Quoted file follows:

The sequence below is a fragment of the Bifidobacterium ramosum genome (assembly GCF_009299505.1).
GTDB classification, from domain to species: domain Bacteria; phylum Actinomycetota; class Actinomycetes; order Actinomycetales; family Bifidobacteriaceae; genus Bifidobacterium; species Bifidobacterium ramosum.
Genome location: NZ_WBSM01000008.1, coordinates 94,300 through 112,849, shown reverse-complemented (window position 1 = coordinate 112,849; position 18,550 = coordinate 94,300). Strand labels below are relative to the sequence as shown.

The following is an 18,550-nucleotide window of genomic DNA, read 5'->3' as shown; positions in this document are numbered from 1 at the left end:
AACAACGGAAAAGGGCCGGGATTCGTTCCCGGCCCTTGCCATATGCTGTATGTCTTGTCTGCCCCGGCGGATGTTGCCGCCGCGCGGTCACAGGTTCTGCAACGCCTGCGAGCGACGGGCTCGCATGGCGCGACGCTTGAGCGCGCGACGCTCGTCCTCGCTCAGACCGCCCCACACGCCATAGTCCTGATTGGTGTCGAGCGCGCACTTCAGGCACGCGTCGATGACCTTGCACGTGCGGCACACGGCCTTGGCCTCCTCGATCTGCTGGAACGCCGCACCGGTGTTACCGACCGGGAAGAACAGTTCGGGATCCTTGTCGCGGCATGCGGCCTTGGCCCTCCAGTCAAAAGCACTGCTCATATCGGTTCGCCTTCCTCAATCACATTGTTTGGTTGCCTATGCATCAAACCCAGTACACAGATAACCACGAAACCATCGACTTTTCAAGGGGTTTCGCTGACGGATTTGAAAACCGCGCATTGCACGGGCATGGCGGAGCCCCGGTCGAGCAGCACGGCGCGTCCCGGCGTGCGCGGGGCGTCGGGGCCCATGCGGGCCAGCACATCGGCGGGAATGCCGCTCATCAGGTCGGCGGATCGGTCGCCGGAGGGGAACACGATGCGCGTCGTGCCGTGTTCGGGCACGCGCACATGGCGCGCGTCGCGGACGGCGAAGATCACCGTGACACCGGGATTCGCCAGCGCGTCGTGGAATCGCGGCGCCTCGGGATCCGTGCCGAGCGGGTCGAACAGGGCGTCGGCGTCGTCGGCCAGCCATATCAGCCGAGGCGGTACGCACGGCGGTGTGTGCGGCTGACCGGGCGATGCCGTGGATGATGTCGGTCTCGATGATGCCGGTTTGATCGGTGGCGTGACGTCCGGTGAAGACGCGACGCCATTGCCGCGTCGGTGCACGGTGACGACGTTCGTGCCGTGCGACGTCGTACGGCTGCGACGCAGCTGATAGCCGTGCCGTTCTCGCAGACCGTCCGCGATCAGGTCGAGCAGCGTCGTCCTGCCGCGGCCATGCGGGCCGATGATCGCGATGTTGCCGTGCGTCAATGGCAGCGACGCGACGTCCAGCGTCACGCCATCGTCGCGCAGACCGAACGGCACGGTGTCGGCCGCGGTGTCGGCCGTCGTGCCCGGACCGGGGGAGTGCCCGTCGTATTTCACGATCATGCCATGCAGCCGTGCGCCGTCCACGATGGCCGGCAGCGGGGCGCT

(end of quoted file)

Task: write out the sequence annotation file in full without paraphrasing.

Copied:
The sequence below is a fragment of the Bifidobacterium ramosum genome (assembly GCF_009299505.1).
GTDB classification, from domain to species: domain Bacteria; phylum Actinomycetota; class Actinomycetes; order Actinomycetales; family Bifidobacteriaceae; genus Bifidobacterium; species Bifidobacterium ramosum.
Genome location: NZ_WBSM01000008.1, coordinates 94,300 through 112,849, shown reverse-complemented (window position 1 = coordinate 112,849; position 18,550 = coordinate 94,300). Strand labels below are relative to the sequence as shown.

The following is an 18,550-nucleotide window of genomic DNA, read 5'->3' as shown; positions in this document are numbered from 1 at the left end:
AACAACGGAAAAGGGCCGGGATTCGTTCCCGGCCCTTGCCATATGCTGTATGTCTTGTCTGCCCCGGCGGATGTTGCCGCCGCGCGGTCACAGGTTCTGCAACGCCTGCGAGCGACGGGCTCGCATGGCGCGACGCTTGAGCGCGCGACGCTCGTCCTCGCTCAGACCGCCCCACACGCCATAGTCCTGATTGGTGTCGAGCGCGCACTTCAGGCACGCGTCGATGACCTTGCACGTGCGGCACACGGCCTTGGCCTCCTCGATCTGCTGGAACGCCGCACCGGTGTTACCGACCGGGAAGAACAGTTCGGGATCCTTGTCGCGGCATGCGGCCTTGGCCCTCCAGTCAAAAGCACTGCTCATATCGGTTCGCCTTCCTCAATCACATTGTTTGGTTGCCTATGCATCAAACCCAGTACACAGATAACCACGAAACCATCGACTTTTCAAGGGGTTTCGCTGACGGATTTGAAAACCGCGCATTGCACGGGCATGGCGGAGCCCCGGTCGAGCAGCACGGCGCGTCCCGGCGTGCGCGGGGCGTCGGGGCCCATGCGGGCCAGCACATCGGCGGGAATGCCGCTCATCAGGTCGGCGGATCGGTCGCCGGAGGGGAACACGATGCGCGTCGTGCCGTGTTCGGGCACGCGCACATGGCGCGCGTCGCGGACGGCGAAGATCACCGTGACACCGGGATTCGCCAGCGCGTCGTGGAATCGCGGCGCCTCGGGATCCGTGCCGAGCGGGTCGAACAGGGCGTCGGCGTCGTCGGCCAGCCATATCAGCCGAGGCGGTACGCACGGCGGTGTGTGCGGCTGACCGGGCGATGCCGTGGATGATGTCGGTCTCGATGATGCCGGTTTGATCGGTGGCGTGACGTCCGGTGAAGACGCGACGCCATTGCCGCGTCGGTGCACGGTGACGACGTTCGTGCCGTGCGACGTCGTACGGCTGCGACGCAGCTGATAGCCGTGCCGTTCTCGCAGACCGTCCGCGATCAGGTCGAGCAGCGTCGTCCTGCCGCGGCCATGCGGGCCGATGATCGCGATGTTGCCGTGCGTCAATGGCAGCGACGCGACGTCCAGCGTCACGCCATCGTCGCGCAGACCGAACGGCACGGTGTCGGCCGCGGTGTCGGCCGTCGTGCCCGGACCGGGGGAGTGCCCGTCGTATTTCACGATCATGCCATGCAGCCGTGCGCCGTCCACGATGGCCGGCAGCGGGGCGCT